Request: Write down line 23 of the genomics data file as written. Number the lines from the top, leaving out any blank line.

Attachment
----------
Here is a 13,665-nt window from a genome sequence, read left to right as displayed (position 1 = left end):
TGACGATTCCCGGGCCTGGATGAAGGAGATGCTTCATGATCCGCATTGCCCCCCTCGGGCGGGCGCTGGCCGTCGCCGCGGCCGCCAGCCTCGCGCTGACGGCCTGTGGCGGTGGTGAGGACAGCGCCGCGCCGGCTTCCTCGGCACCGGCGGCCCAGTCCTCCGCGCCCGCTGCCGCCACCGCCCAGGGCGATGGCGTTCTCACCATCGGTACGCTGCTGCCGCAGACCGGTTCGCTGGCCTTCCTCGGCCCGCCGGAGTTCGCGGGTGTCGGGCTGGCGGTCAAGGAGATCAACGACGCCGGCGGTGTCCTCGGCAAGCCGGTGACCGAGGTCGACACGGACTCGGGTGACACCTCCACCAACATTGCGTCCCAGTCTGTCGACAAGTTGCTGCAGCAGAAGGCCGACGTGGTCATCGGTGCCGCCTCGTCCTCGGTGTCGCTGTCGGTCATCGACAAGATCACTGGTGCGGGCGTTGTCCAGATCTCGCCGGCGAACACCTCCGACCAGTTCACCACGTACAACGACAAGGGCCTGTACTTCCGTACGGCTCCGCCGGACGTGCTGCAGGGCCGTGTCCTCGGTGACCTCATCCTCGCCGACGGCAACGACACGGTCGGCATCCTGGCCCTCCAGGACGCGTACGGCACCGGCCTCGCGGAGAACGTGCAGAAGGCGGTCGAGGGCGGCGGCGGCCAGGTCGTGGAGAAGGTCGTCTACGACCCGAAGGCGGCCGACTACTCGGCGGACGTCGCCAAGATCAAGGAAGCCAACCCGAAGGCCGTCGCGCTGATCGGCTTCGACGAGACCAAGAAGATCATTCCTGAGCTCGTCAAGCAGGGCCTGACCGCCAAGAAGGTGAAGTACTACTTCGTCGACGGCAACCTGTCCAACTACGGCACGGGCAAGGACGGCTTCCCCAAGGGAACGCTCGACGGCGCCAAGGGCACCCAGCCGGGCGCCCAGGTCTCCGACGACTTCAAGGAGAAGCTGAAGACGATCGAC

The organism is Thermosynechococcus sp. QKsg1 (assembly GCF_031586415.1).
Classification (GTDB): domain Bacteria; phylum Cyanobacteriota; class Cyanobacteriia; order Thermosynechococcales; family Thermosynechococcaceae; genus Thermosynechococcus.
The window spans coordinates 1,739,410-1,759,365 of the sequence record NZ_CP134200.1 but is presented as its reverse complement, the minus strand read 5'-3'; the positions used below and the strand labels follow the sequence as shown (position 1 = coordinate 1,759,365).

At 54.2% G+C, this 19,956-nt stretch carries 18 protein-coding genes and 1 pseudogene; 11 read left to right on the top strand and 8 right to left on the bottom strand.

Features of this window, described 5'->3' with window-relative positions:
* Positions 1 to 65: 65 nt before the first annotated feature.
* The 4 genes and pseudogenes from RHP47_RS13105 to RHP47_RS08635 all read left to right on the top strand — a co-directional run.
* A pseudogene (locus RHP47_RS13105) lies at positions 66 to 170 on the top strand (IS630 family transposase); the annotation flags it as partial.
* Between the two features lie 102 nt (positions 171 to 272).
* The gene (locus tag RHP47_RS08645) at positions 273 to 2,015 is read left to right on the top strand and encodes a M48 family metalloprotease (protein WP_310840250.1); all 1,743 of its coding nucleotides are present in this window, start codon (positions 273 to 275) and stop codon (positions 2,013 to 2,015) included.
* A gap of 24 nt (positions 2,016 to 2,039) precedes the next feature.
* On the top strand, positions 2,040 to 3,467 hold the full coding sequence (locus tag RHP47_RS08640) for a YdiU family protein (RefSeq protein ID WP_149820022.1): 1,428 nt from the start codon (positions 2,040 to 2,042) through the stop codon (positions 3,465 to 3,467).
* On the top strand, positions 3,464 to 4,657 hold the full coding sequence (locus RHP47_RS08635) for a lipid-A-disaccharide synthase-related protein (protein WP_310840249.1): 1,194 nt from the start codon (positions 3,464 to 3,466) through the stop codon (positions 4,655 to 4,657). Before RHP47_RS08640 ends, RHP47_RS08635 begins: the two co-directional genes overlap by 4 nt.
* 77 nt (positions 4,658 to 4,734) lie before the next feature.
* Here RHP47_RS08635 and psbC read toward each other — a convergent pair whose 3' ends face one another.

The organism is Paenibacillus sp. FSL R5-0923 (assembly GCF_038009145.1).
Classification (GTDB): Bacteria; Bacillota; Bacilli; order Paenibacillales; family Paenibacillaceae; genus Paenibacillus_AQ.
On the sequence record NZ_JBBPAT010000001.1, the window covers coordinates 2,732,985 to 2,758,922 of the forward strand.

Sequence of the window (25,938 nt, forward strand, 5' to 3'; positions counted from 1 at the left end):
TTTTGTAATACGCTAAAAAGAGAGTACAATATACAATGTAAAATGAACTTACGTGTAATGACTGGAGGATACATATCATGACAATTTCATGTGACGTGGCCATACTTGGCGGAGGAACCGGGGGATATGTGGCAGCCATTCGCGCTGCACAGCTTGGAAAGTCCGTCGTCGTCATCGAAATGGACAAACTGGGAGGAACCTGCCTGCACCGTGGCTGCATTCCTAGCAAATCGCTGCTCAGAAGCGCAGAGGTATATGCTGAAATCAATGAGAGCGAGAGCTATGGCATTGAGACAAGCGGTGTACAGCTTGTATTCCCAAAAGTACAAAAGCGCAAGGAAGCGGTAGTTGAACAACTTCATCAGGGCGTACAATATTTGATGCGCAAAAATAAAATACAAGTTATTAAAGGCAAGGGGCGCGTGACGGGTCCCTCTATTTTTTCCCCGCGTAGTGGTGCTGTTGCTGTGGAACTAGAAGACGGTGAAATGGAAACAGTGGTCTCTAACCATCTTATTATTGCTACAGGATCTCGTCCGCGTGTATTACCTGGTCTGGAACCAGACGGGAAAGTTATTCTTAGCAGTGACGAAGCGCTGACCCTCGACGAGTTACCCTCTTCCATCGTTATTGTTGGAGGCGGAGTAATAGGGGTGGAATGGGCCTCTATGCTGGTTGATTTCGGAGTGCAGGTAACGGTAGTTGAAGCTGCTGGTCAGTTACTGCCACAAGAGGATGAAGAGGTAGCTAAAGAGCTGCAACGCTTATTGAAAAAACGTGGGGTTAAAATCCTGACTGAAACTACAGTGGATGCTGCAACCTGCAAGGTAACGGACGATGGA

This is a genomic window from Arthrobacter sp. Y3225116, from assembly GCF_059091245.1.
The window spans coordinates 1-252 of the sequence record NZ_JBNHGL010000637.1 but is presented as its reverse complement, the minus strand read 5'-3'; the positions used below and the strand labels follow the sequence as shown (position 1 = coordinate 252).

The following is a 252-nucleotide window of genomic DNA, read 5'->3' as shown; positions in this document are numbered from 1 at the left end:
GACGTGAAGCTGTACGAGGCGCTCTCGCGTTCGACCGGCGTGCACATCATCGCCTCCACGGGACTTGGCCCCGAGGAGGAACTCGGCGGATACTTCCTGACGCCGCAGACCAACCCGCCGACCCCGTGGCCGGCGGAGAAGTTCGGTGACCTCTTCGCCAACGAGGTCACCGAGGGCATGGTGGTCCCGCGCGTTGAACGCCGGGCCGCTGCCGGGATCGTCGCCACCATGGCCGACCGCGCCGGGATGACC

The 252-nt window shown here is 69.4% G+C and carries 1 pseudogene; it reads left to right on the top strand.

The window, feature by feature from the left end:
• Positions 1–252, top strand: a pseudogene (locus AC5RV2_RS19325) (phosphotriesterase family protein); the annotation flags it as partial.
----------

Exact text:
This is a genomic window from Arthrobacter sp. Y3225116, from assembly GCF_059091245.1.